Professor Moore lectures a class on various efforts to make objects invisible. That afternoon, two graduate students join Moore in his laboratory as he continues to talk about the subject. Finally one of them asks him what they're doing there, and he answers that he has invented an invisibility process . . .

* * *

Young Murphy uttered the latter part of his not too enthusiastic comment in half apology for even seeming to dispute Dr. Moore. He was a hard-headed young fellow, but, as with most Irish people, as lovable as could be found. It was only because he was a good scientist that he was skeptical. Early in his career he had learned that skepticism was not a vice -- more of a virtue, ofttimes preventing false conclusions based on insufficient evidence.

"These sheets that we've been working on are an alloy of gold. You know that many alloys of gold are extremely hard and that some alloys are beautiful in color. This alloy has both gold and uranium in it. The uranium is present in only minute quantities. It is present because of its radio-active properties. This seems to promote the activity I am after. The polishing process which we go through is to cover the sheets of alloy with a thin coat of the colloidal platinum like that I used on the anodes of our Z-ray machine. I call it Z-ray because I really know no other name for the particular ray I produce with the machine. The oily liquid we use is a chloro-platinate which I reduce to platinum, catalytically, in the presence of some gaseous reducing agent such as hydrogen or carbon monoxide. This leaves the freed platinum in the sub-colloidal state. The oil forms a coating only ten or twenty molecules thick. With the very fine state of division of the platinum, we obtain the hazy impression of grey void noticed on the ends of the anodes."

"I can see that easily," interrupted Manoras, "but I don't see that this coating will make the alloy pass the light rays reflected by other objects."

"No, that is true; it won't pass light rays -- yet. Bring that black enameled cabinet in the fume-hood. We'll just start this to going and explain as we do it." The professor turned to the chemistry table.

Jerry strode to the fume-hood and carefully extricated the indicated enameled cabinet from the maze of apparatus. True to form, the professor of science had apparatus strewn from end to end of the two-room suite of laboratories.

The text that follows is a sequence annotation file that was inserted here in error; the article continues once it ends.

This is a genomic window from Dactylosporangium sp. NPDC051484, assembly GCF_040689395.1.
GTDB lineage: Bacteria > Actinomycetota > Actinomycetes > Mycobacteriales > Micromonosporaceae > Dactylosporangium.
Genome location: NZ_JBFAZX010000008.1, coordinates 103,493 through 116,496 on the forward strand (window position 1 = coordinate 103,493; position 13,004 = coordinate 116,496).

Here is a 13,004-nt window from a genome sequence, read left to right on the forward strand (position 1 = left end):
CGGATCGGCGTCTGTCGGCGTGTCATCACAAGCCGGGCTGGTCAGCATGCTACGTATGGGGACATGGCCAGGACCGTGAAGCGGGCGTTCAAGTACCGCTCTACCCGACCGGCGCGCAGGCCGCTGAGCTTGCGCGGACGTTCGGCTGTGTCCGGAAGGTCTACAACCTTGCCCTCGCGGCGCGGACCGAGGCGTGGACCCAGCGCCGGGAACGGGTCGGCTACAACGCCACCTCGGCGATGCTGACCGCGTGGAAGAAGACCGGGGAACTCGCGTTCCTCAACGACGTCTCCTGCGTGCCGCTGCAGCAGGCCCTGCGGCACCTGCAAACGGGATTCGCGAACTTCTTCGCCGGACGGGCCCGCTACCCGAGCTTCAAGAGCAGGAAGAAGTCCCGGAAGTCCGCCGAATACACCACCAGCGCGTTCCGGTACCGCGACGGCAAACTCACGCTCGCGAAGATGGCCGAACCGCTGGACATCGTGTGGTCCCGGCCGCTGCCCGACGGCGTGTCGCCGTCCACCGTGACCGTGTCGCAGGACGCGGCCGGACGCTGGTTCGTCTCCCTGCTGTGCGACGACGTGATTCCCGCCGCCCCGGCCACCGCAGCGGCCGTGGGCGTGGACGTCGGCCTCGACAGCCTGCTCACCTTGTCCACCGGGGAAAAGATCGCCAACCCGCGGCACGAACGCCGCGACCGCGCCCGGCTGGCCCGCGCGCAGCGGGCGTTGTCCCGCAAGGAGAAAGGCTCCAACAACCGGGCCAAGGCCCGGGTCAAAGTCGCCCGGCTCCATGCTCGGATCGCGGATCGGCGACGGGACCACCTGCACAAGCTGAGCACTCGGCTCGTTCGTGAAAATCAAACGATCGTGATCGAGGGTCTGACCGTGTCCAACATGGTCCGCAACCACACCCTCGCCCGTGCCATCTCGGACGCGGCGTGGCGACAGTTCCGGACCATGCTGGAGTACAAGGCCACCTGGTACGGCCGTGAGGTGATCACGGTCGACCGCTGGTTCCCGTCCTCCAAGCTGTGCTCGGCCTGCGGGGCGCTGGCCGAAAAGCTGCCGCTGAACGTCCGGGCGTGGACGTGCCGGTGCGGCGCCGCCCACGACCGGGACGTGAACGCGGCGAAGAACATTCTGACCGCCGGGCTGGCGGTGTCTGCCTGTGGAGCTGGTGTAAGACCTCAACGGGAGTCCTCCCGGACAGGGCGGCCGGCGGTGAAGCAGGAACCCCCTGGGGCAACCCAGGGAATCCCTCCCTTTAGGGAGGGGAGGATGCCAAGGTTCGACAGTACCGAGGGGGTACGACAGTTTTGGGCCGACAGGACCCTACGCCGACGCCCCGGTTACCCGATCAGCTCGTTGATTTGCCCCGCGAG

Dragging a large steel cylinder across the floor, the professor directed manipulations so that he could connect the steel cylinder directly to the top of the cabinet, placing a Bunsen burner beneath so as to heat the sheet iron bottom of the cabinet.

Deftly Dr. Moore removed the clamped stack of treated alloy foil from its temporary housing under the quartz covering and placed it in the cabinet. Carefully closing the black doors and snapping the catches, the professor waved the boys aside.

"The treated sheets are in a gas-tight, heated compartment. You will note the jet at the bottom of the cabinet. We fill this cabinet with carbon monoxide from this cylinder, and since the gas is very slightly lighter than air, we may force the air out through the jet, and by testing frequently with the flame, determine when carbon monoxide has completely filled the cabinet. Since carbon monoxide burns with a bright blue flame, we can easily determine when the gas is escaping from the jet. This we ignite and allow to burn, both to be sure of a constant flow of the reducing agent and to prevent our own asphyxiation from its deadly effect on the hemoglobin of our blood."

The genial old man suited actions to his words and after a few trials, a bright blue flame shot out in a three-inch jet from the base of the cabinet. The jet was so arranged as to burn the gas under the cabinet.

"The burning jet of the escaping gas furnishes enough heat to keep the reaction going after we start it with a Bunsen burner, as you see I am doing. Please move that Roentgen ray machine over here and direct a stream of X-rays through the cabinet."

The two youths quickly had the bulb in action, the anode red with the impact of the electron stream striking upon it.

"The gas I am about to entrain in the stream of carbon monoxide is my catalyst. It is only necessary to put in a very small amount as, once the action is started, it goes on without further catalysis."

Dr. Moore attached a small tube of colorless gas to the side valve on the gas cylinder, and opened the glass stop-cock on it. A hiss of escaping gas under pressure, and the professor removed the emptied tube.

"The gas I have allowed to flow in is a form of gaseous sodium metal. I suppose really I should say a mixture of colloidal sodium vapor and inert argon. The sodium alone will not cause the catalytic action, the argon being necessary to the action. Please note the burning jet under the cabinet."

The flame had suddenly turned from the blue of a carbon monoxide flame to the bright yellow-orange, so well known as the flame-test color of sodium or its compounds.